I was quite impressed by the actors' interpretations. Madonna has finally showed the world that she is able to look great without taking her clothes off, that she is more than just voice, boobs and scandal. Jonathan Pryce was excellent as the Argentine president - such a pity he had so little to sing, having such a great voice. Antonio Banderas impressed me - I did not know he was that good at singing. The role of the narrator was quite a breakthrough after his ‘tough-guy' parts, and he did it quite well. Some critics said that this movie would set the way for future film versions of musicals - I hope they were right!
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Opera? Not even close
Spleen30 November 2000
Has anyone read Leonard Bernstein's account of how he discovered that "West Side Story" wasn't an opera? He'd written countless different musical interpretations of Maria's final speech, in a variety of styles and musical forms, and none of them had come close to working. The scene was a dramatic climax, and in an opera any such scene would have to be a musical climax as well. But Bernstein realised that for the scene to work dramatically in "West Side Story" the characters would have to stop singing and talk to one another; therefore, "West Side Story" couldn't be an opera.

It's a pity that Andrew Lloyd Webber didn't have a similar epiphany. "Evita" clearly thinks of itself as a grand and serious opera, but it's considerably further from being one than "West Side Story" - despite the fact that there's not a line of spoken dialogue. And spoken dialogue would certainly help. Partly because no character can break OUT of speech INTO song - there's not even an undercurrent of recitative - no song feels like the expression of anyone's point of view but Tim Rice's. Almost all songs are sung by nobody in particular.

I suspect the transfer to the screen has made things worse. The photography is gorgeous - I never saw it on the big screen, where, I'm sure, it was ten times as gorgeous - but it's all wasted: it simply serves to turn "Evita" into one big, long music video. All the spectacular images are in the form of seconds-long illustrations, vignettes, and flashbacks. If only Alan Parker had had the courage to just ONCE give us a single unblinking shot of ANYTHING, even if it was just of a character simply singing... As it is, this is the coldest musical drama you're likely to see. The characters are so remote I'm not sure they're there. I can't see any larger epic structure, either: it takes more than an army of extras to give a movie one of those.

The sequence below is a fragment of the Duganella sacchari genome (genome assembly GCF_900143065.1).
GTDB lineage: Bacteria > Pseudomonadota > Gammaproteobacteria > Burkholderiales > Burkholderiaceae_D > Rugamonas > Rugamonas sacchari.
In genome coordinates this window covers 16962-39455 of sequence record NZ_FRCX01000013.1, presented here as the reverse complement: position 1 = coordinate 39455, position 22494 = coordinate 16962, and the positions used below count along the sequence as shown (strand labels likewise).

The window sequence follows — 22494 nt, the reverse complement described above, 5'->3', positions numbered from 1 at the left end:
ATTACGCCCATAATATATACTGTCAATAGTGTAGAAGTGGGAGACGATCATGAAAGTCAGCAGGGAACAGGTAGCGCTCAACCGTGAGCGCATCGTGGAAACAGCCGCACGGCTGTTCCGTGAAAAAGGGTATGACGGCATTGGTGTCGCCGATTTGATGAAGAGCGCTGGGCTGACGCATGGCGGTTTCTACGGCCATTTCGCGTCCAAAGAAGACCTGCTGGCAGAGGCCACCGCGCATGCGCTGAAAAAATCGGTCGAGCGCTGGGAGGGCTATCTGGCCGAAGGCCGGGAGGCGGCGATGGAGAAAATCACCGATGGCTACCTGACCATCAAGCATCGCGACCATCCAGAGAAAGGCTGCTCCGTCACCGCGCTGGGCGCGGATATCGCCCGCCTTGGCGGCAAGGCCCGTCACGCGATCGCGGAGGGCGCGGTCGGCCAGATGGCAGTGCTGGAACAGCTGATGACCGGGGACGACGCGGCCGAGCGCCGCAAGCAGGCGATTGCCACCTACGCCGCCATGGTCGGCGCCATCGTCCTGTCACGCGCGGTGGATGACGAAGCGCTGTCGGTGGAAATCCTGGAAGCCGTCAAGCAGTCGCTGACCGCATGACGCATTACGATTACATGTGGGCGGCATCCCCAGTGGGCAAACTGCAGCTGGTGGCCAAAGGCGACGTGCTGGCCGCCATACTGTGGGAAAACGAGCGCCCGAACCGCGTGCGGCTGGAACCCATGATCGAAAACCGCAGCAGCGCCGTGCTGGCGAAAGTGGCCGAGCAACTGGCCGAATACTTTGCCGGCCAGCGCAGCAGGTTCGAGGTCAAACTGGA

And let's face it: musically, Lloyd Webber isn't up to the task he's set himself. His instrumental music is curiously dead - which, I presume, is why there's so little of it - and even the songs arouse my suspicion. So much artificial respiration: drum machines, modulations, juxtaposition, unmotivated changes of rhythm, choral intervention ... truly memorable material ought to be able to breathe on its own. A film that's going to be ALL score requires a stronger score than this.

I agree with those who praise the cast, though.
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Best role for Madonna
FilmOtaku8 August 2005
I used to think that there were a couple of absolutes in this world other than the standard issue ones. One is that I will always hate Andrew Lloyd Webber and another is that Madonna will never be a good actress. After seeing Alan Parker's 1996 musical "Evita" however, starring Madonna and featuring the music of Andrew Lloyd Webber, I have had to amend those two statements slightly.

"Evita" tells the true story of Eva Peron, the wife of Argentina's former president (and dictator) Juan Peron. In a story that was ready-made for Hollywood, she started out as the illegitimate and poor daughter of a man who dies when she is very young, sleeps with a mediocre nightclub singer at the age of 15 in order to gain passage to Buenos Aires, and from there begins her struggle to reach whatever achievements her ambitions require (which is a lot). Using her body to gain important friends (because, frankly, she didn't have any acting talent) she becomes an actress and radio star before she meets Juan Peron, at the time, an up and coming politician. They get married and the two work to get him elected as the president of Argentina on the platform that "they are workers too". When he is elected, Evita's popularity grows even more, to the point where her dreams of becoming the vice president of the country could be realized, until she is stricken with cancer and dies, essentially with the image of a saint, at the age of 32.